As the cost of living crisis dampens consumer spend, marketing budgets across the country are likely to feel the squeeze. With a forecast for economic headwinds, companies will, rightly so, be looking at where they can reduce costs.  Marketing is often the first casualty. But studies have shown that such a knee-jerk reaction tends not to be the best approach for the long term success of a business and can do more harm than good.  Rather a considered reflection on where budgets can be better spent and to focus on how you can get more with less, marketing more efficiently.  
Digging a little deeper we can see why. 

  • Play the long game

Marketing budgets are often first for the chop when times are tight because their benefits are generally realised in the long rather than short term. So while a decrease on marketing spend may seem like a good plan, it doesn’t bode well for the longevity of your brand or your communication with customers, without which, you run the risk of becoming irrelevant to them. Your brand awareness will drop, and with it, your search engine ranking and brand loyalty. Instead, use the opportunity to review and revise your marketing spend – it’s a time to tune into customers and the impact the downturn is having on their buying behaviour, and adapt your communication accordingly. View marketing as an investment, not a cost. 

  • Exploit the quiet

If you’re considering scaling back your marketing efforts, you can bet your competitors are having similar thoughts – and many of them will have already made cutbacks, leaving plenty of room for you to fill the void and take the lead on attracting any customers they’ve left behind. People still spend money during a recession, and fewer competitors to choose from spells good news for your business.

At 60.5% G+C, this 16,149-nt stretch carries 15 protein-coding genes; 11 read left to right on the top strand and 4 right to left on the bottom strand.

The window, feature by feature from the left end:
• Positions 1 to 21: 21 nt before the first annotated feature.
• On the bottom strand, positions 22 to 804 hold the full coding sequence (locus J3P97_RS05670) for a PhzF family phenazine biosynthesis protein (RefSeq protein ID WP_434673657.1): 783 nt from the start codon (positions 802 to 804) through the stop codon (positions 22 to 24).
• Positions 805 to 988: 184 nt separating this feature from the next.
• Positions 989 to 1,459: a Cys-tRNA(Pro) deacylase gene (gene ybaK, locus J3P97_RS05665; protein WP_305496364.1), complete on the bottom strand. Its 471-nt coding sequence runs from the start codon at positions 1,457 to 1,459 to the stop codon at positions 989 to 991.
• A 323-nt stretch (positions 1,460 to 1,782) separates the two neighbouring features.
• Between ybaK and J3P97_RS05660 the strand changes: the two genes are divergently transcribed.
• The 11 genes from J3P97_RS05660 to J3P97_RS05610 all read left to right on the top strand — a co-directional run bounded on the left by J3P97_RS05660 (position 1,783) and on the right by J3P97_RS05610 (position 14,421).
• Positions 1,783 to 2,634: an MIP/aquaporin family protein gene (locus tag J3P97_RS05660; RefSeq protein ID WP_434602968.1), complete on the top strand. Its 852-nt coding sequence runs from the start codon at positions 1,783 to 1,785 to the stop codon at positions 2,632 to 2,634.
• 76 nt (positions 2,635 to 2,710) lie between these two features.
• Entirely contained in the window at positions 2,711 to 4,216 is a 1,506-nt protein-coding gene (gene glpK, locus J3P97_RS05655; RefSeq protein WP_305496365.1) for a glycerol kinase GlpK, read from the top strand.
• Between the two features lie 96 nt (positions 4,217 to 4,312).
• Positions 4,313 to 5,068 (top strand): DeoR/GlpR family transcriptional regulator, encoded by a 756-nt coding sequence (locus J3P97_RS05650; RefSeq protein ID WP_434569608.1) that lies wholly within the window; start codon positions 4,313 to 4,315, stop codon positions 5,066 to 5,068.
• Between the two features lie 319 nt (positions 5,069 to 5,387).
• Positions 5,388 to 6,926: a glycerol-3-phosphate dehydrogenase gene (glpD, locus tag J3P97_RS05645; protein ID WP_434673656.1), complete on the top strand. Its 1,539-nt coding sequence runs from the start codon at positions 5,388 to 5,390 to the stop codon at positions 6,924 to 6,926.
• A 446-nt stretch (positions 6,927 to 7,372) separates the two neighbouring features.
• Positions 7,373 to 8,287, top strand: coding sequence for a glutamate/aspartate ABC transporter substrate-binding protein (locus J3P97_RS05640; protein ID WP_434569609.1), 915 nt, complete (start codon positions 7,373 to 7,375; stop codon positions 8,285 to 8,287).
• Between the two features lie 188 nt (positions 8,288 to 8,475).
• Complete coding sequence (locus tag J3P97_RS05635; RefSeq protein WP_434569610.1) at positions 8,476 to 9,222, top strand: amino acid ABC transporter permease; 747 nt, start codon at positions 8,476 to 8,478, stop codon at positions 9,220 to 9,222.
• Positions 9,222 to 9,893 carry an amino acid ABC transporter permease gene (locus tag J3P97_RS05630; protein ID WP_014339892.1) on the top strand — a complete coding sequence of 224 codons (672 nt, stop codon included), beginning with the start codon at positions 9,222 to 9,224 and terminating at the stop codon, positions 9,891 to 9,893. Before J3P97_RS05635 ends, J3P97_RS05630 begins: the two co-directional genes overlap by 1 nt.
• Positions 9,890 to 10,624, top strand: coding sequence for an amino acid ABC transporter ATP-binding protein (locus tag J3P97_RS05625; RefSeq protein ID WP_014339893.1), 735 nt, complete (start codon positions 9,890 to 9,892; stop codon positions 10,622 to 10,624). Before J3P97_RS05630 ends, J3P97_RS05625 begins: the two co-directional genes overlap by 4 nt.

• Focus on the clear winners

While marketing your well-loved, tried and tested products and services should certainly continue in a precarious economy, a time of reduced competition is ideal for bringing your brightest and best ideas into the spotlight too. Economic challenges can drive innovation, as entrepreneurs focus on how to do more with less, and a well-structured marketing budget should accommodate new as well as existing offerings. 

  • Seize the attention of a captive online audience 

With lower disposable income, people go out less, so the number of people accessing online content increases – good news for digital advertisers. Although a significant portion of your audience may not be buying now, it’s a chance to connect with key audiences, and build a relationship that will last a lot longer than the downturn. 

  • Adapt and thrive

Marketing during a financial crisis will always be challenging – not least because it goes against our instincts. Consumer spending changes drastically in difficult economic circumstances – and the most successful marketing changes in response, shifting messages and channels, re-packaging and reinventing value propositions.  Past recessions have shown us that companies who bolster their marketing efforts, rather than reduce them, are better placed to survive the slump, and come out stronger on the other side.  

This is a time not to stop spending money on marketing, but to change how you spend it, with a view to boosting efficiencies and maximising ROI. From researching customers and re-working a past success to creating compelling offers and price-sensitive portfolios, use this time as an opportunity to be there for new customers and maintain the loyalty of existing ones. 

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